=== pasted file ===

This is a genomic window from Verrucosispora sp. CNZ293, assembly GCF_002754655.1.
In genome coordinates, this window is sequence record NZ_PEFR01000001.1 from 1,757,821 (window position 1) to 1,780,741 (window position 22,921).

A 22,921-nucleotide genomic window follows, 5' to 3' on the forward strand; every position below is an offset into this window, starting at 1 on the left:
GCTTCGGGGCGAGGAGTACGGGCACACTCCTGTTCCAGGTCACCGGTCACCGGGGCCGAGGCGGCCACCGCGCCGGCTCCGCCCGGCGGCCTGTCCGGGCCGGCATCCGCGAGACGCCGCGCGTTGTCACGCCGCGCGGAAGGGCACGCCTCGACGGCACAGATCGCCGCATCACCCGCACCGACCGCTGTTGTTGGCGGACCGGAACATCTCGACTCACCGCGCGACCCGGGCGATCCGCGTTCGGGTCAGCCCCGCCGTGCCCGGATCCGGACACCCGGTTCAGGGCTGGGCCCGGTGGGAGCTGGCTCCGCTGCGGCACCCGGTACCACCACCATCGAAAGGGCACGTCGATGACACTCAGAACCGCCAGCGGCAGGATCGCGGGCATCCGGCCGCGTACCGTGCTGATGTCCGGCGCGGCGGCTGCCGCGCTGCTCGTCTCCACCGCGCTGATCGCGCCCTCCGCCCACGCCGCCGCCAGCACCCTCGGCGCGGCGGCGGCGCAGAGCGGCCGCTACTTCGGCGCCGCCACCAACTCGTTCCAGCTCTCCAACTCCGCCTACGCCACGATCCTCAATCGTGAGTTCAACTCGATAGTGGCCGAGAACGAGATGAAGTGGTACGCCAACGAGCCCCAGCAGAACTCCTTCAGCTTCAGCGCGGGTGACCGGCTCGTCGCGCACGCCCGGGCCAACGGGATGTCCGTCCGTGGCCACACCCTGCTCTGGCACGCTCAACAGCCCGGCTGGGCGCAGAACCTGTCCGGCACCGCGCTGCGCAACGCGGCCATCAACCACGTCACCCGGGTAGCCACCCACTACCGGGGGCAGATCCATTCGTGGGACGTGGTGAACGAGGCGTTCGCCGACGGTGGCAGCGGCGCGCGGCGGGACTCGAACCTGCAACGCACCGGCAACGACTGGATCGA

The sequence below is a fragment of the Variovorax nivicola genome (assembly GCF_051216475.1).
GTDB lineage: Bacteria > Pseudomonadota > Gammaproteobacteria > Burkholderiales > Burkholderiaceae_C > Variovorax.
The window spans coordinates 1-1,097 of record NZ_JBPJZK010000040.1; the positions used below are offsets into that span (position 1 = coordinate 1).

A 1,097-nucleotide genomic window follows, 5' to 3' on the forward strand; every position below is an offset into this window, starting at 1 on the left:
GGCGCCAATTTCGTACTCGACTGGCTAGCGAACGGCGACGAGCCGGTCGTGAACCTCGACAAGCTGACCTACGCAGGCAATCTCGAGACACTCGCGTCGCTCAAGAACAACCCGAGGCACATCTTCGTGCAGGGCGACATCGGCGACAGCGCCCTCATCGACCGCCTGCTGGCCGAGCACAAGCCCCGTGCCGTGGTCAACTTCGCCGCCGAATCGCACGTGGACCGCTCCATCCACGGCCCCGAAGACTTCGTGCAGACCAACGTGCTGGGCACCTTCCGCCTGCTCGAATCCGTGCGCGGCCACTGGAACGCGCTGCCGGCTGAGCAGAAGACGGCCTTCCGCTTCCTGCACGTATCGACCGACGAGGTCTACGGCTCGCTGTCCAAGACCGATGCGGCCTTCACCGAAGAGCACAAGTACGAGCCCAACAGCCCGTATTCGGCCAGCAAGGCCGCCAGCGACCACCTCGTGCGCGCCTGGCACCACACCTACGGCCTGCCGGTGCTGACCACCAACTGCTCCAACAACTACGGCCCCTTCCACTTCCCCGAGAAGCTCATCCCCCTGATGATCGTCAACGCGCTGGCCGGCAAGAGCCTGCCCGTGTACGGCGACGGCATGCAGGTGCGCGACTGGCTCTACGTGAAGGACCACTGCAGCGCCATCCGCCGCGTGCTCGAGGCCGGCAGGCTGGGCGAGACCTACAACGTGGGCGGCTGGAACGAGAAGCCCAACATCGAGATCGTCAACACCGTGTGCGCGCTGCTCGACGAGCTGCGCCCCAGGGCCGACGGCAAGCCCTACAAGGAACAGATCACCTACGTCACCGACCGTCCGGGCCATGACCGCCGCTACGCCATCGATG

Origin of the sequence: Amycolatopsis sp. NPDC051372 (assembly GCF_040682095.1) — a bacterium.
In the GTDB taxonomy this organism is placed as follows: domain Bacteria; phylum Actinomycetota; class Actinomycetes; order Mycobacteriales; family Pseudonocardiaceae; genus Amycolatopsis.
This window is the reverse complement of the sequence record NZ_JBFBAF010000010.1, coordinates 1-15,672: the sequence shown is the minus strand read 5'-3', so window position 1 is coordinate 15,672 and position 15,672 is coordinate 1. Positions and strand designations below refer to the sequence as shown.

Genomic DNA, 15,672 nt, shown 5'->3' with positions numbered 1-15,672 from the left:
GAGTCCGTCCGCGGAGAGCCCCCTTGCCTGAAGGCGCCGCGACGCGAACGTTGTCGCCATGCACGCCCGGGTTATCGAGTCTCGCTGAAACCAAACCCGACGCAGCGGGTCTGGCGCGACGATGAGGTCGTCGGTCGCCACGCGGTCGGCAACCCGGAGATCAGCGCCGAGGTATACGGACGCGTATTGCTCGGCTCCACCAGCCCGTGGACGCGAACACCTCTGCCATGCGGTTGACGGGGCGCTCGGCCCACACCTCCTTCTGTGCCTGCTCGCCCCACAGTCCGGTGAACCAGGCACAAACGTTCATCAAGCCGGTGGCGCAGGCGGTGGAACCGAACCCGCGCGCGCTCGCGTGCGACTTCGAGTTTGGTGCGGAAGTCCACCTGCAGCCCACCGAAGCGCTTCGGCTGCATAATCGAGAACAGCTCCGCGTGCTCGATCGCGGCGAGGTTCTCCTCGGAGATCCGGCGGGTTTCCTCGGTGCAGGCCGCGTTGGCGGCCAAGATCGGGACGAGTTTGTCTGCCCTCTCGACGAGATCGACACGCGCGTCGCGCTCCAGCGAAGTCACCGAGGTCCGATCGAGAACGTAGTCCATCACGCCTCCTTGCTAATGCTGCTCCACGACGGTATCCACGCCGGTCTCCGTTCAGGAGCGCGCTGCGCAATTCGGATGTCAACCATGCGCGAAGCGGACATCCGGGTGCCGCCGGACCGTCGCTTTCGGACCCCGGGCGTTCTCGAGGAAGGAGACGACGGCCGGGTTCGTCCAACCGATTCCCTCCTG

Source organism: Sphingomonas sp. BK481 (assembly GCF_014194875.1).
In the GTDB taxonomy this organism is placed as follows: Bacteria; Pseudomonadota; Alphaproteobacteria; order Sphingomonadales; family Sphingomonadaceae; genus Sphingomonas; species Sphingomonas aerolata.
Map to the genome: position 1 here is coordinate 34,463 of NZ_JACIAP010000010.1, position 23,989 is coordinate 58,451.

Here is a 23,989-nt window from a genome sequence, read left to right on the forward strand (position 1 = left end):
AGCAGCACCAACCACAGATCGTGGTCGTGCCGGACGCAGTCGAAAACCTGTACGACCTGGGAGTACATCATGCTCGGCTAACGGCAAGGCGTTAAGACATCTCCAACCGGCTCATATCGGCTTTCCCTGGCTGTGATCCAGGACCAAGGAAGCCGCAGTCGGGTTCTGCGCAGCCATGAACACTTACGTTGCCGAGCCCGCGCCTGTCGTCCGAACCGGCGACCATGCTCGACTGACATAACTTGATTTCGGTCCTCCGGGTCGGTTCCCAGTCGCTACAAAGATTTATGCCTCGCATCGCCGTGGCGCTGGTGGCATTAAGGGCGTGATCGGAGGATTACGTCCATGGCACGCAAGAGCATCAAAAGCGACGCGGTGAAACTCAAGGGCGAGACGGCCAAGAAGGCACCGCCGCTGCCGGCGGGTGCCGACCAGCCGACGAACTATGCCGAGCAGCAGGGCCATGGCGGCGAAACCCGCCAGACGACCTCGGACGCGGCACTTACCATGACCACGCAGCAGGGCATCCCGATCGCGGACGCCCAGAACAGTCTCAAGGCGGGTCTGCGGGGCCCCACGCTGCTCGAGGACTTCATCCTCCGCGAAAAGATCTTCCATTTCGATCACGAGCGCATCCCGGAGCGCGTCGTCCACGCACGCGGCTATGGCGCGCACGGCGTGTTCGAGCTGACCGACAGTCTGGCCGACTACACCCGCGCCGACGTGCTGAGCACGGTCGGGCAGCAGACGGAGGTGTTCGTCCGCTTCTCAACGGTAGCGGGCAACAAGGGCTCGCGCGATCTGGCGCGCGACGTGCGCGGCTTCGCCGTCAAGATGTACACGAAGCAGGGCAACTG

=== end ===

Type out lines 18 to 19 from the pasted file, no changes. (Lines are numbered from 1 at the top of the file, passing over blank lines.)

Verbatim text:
Here is a 23,989-nt window from a genome sequence, read left to right on the forward strand (position 1 = left end):
AGCAGCACCAACCACAGATCGTGGTCGTGCCGGACGCAGTCGAAAACCTGTACGACCTGGGAGTACATCATGCTCGGCTAACGGCAAGGCGTTAAGACATCTCCAACCGGCTCATATCGGCTTTCCCTGGCTGTGATCCAGGACCAAGGAAGCCGCAGTCGGGTTCTGCGCAGCCATGAACACTTACGTTGCCGAGCCCGCGCCTGTCGTCCGAACCGGCGACCATGCTCGACTGACATAACTTGATTTCGGTCCTCCGGGTCGGTTCCCAGTCGCTACAAAGATTTATGCCTCGCATCGCCGTGGCGCTGGTGGCATTAAGGGCGTGATCGGAGGATTACGTCCATGGCACGCAAGAGCATCAAAAGCGACGCGGTGAAACTCAAGGGCGAGACGGCCAAGAAGGCACCGCCGCTGCCGGCGGGTGCCGACCAGCCGACGAACTATGCCGAGCAGCAGGGCCATGGCGGCGAAACCCGCCAGACGACCTCGGACGCGGCACTTACCATGACCACGCAGCAGGGCATCCCGATCGCGGACGCCCAGAACAGTCTCAAGGCGGGTCTGCGGGGCCCCACGCTGCTCGAGGACTTCATCCTCCGCGAAAAGATCTTCCATTTCGATCACGAGCGCATCCCGGAGCGCGTCGTCCACGCACGCGGCTATGGCGCGCACGGCGTGTTCGAGCTGACCGACAGTCTGGCCGACTACACCCGCGCCGACGTGCTGAGCACGGTCGGGCAGCAGACGGAGGTGTTCGTCCGCTTCTCAACGGTAGCGGGCAACAAGGGCTCGCGCGATCTGGCGCGCGACGTGCGCGGCTTCGCCGTCAAGATGTACACGAAGCAGGGCAACTG